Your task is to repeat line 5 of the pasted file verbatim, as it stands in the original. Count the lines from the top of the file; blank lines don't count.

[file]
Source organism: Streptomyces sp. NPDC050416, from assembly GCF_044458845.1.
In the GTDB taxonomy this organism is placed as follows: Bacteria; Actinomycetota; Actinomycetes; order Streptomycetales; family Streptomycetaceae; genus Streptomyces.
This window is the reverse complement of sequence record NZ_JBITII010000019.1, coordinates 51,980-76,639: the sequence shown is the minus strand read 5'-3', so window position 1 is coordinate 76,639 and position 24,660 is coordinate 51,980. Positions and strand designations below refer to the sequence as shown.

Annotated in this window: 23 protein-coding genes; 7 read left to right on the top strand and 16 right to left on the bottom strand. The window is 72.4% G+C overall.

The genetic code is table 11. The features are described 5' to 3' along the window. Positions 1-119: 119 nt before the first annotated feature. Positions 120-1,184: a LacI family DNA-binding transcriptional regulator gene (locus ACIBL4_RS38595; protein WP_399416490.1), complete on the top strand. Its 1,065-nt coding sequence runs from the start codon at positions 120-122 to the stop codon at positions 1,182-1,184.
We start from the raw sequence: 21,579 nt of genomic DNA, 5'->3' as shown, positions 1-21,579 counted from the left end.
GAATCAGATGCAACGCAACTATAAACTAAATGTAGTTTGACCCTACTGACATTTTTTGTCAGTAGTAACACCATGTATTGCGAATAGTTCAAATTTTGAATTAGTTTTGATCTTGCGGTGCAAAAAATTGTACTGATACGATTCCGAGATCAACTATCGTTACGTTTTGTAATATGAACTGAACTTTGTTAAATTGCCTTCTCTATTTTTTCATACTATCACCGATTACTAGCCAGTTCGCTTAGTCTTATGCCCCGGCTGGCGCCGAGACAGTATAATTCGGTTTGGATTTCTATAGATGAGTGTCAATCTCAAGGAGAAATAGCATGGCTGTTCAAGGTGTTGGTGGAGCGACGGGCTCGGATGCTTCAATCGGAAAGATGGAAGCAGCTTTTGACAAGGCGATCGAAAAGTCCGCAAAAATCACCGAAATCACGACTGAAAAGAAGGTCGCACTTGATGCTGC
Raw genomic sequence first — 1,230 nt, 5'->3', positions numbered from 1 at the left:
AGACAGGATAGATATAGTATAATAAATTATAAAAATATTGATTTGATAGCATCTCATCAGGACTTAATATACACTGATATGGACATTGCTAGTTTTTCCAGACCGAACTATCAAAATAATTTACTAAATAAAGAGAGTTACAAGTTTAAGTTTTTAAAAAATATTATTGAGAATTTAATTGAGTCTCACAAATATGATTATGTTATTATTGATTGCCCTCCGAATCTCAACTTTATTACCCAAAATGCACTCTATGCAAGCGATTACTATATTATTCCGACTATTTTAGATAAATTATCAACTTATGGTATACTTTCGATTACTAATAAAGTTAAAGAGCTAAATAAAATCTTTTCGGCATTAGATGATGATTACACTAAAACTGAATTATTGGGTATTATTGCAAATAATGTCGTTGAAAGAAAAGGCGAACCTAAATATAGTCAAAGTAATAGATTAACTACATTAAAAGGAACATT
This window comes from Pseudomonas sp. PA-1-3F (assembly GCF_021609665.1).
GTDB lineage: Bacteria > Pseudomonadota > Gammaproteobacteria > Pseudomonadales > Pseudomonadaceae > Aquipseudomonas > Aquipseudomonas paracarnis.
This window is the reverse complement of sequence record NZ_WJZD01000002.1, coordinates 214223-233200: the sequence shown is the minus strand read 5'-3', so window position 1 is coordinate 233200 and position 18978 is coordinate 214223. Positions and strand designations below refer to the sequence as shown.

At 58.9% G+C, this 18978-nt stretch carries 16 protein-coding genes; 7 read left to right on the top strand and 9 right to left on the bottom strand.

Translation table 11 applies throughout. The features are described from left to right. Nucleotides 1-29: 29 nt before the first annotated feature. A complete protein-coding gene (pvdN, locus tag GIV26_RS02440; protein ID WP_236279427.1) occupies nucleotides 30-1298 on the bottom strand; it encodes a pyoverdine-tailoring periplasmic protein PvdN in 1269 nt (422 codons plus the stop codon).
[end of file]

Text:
The genetic code is table 11. The features are described 5' to 3' along the window. Positions 1-119: 119 nt before the first annotated feature. Positions 120-1,184: a LacI family DNA-binding transcriptional regulator gene (locus ACIBL4_RS38595; protein WP_399416490.1), complete on the top strand. Its 1,065-nt coding sequence runs from the start codon at positions 120-122 to the stop codon at positions 1,182-1,184.